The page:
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Set providers free

22nd March 2007

The NHS is unconventional, writes Richard Bourne, chair of Essex Rivers Healthcare Trust, and is more a collective of vested interests than a single organisation.

regulating healthcare

He writes in the Health Service Journal, that the NHS faces a continual and often incoherent barrage of advice, instructions and demands which can change almost daily, and accountability is muddled by different layers of management.

‘The NHS is managed badly. It has neither the capability nor capacity for the efficient management of so many component sub-organisations, especially during a period of change. Some would add it does not have the right culture either.’ He writes.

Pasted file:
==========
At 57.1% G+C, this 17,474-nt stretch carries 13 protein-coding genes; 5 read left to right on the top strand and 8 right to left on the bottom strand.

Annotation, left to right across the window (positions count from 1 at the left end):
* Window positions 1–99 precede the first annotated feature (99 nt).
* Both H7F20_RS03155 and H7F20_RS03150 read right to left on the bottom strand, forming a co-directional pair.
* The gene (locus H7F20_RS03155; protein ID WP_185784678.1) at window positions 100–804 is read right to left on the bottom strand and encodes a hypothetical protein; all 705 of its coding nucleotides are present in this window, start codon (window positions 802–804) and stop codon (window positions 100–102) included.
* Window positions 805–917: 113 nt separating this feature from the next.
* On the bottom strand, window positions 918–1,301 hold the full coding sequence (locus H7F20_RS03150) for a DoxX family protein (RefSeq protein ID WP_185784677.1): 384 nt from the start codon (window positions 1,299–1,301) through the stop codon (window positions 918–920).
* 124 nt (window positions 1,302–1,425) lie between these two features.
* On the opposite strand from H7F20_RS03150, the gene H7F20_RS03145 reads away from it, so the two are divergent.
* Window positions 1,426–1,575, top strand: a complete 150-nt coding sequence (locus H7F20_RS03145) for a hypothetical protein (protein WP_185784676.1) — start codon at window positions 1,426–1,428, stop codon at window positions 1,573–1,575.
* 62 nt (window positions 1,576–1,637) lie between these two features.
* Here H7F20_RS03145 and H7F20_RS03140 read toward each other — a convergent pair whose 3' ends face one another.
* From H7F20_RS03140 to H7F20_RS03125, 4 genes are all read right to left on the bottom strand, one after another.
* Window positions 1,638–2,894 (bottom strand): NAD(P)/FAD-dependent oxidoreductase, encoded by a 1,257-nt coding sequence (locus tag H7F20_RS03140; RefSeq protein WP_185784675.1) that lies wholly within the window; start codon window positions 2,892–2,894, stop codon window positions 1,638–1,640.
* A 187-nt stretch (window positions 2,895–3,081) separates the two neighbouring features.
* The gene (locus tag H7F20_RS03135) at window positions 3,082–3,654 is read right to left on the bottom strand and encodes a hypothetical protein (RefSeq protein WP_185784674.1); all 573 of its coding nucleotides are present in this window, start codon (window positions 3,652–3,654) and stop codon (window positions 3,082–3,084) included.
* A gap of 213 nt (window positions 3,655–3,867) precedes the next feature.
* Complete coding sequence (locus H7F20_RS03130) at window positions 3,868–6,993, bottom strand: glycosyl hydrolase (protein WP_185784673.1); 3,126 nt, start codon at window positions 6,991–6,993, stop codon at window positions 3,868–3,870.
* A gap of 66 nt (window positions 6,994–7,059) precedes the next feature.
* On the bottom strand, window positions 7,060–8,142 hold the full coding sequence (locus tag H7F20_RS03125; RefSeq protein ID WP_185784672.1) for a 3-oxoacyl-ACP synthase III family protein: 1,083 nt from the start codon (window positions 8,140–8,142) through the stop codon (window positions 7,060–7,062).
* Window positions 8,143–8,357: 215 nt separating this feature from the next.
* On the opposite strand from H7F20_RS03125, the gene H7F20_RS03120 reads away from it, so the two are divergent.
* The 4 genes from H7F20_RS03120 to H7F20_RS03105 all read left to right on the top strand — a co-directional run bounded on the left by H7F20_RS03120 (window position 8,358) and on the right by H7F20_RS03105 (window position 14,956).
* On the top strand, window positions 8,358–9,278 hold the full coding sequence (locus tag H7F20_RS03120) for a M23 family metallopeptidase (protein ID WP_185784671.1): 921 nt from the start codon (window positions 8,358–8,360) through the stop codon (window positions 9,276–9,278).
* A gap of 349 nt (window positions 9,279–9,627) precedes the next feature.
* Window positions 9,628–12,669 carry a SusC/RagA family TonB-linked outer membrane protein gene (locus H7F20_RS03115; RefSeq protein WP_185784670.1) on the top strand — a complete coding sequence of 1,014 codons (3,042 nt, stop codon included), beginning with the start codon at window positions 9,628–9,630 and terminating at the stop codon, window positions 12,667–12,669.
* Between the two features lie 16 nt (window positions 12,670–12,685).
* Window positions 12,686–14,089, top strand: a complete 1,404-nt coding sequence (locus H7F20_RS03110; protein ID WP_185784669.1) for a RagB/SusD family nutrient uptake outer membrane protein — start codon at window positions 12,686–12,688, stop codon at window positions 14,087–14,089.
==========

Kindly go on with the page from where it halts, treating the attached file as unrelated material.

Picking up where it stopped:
To create a genuinely world class NHS, he calls for a radical and brave approach: split commissioners from providers and allow providers to be completely autonomous to make changes free of scrutiny; reduce the number of organisations by getting rid of primary care trusts, strategic health authorities, overview and scrutiny committees and use unitary authorities for commissioning.

‘There is far more chance of autonomous, business-driven foundation trusts agreeing to collaborate than there ever was from NHS bodies who were actually supposed to co-operate,’ he concludes.

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